Everything is coming up rosy—again.

26 Nov,2021

Though pink has been a key color in women’s collection for several years, WGSN and its sister color systems company, Coloro, is doubling down on its forecast for Orchid Flower as color of the year for 2022.

WGSN reports that the saturated magenta tone is gaining mass appeal across various industries, and it has the data to back it up.

Pink looks in Spring/Summer 2022 women’s runway collections grew 89 percent year-over-year to account for 8 percent of the overall color mix, WGSN reported. Looks with Orchid Flower—a rich, medium pink—increased 100 percent compared to last September.

The color was seen in Ernanno Scervino’s line as a pull-over windbreaker and in Drome’s collection as strapless and one-sleeve tops. Issey Miyake used the color for a watercolor-inspired floral print, while MSGM applied it to patterned sets.

Described as having an “intense, hyper-real and energizing quality that stands out in both real-life and digital settings,” Orchid Flower boasts a versatility that works across seasons and products. The color lends itself well to “small luxuries” and lustrous materials, metallics and reflective surfaces, WGSN noted. The color is also gaining traction in the youth market and pops across social media platforms.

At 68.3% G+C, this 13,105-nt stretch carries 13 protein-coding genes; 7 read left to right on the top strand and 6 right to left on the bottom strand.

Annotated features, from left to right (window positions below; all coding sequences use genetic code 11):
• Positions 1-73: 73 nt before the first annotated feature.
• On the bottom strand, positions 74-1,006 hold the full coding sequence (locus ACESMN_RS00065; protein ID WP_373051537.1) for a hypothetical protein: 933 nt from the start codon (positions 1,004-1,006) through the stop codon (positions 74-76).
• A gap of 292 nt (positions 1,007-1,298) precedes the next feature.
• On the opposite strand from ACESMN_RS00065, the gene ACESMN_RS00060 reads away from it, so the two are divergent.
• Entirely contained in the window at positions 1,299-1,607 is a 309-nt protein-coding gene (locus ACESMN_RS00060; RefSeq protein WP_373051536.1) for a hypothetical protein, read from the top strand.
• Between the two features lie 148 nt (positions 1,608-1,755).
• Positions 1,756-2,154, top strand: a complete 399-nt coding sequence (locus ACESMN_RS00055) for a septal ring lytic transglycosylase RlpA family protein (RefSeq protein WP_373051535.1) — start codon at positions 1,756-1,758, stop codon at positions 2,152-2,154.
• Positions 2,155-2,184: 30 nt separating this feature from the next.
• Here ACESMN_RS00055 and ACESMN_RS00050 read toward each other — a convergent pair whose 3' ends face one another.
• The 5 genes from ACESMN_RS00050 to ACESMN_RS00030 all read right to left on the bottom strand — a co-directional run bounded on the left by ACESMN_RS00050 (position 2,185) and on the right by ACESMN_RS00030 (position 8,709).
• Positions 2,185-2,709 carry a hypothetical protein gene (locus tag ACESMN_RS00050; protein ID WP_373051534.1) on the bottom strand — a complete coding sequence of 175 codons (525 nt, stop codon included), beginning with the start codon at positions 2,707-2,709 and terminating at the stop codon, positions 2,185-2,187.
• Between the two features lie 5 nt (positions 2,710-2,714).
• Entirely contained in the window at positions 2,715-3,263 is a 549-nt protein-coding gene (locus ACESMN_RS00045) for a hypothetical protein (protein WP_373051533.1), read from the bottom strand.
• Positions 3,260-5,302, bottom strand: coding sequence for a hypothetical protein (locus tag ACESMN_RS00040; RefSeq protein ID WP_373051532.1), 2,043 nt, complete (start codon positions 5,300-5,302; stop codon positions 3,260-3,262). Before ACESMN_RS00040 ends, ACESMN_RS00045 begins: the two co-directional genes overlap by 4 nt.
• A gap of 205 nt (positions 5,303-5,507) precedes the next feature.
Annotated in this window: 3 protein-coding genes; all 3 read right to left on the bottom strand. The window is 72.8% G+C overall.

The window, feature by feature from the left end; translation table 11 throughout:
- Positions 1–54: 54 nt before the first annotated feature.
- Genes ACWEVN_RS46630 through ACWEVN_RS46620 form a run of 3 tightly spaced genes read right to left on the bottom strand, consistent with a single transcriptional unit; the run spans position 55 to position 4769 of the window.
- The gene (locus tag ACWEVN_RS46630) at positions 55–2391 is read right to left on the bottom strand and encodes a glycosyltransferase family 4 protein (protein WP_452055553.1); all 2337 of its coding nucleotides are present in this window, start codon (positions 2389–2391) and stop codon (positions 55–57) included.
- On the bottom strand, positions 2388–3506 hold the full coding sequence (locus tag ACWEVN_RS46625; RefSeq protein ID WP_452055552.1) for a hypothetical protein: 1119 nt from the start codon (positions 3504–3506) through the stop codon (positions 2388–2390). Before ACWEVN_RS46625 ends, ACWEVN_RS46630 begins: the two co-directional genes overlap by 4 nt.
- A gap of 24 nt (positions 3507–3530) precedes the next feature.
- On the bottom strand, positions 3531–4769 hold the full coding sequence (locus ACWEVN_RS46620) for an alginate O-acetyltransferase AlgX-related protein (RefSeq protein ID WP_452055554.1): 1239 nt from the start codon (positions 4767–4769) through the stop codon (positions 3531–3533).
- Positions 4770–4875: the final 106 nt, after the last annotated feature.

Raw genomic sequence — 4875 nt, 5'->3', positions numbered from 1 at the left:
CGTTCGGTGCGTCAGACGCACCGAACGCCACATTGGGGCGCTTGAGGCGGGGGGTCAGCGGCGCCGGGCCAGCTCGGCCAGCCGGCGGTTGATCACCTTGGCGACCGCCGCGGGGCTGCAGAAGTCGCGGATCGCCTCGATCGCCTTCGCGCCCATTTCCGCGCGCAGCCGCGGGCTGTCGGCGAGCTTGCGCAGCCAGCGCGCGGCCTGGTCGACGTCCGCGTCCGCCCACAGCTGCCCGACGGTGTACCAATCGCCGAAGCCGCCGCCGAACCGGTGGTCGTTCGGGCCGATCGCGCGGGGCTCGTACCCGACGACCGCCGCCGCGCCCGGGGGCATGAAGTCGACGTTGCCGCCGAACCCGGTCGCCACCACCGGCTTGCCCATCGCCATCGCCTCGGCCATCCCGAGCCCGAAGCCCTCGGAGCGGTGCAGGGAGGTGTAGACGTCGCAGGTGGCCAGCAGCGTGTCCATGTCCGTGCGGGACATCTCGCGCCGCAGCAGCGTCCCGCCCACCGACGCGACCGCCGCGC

“In a challenging time, this saturated magenta tone creates a sense of positivity and escapism and embodies the dopamine brights trend that has been peaking across industries as we navigate towards a post-Covid world,” WGSN states.Orchid Flower is part of WGSN’s color forecast for 2022, which it introduced in 2020.

Other colors in the palette include Olive Oil, a nature-based green that has broad appeal across outdoor and active apparel, denim, footwear and interiors; Butter, a creamy shade of yellow; Mango Sorbet, an optimistic tropical hue that doubles as a go-to for swimwear and activewear and as a unique bright for women’s wear; and Atlantic Blue, a “dependable, versatile and trustworthy” shade that “echoes the hues of organic indigo dyes and the ocean, making it perfect for sustainable and heritage designs.”

Key words: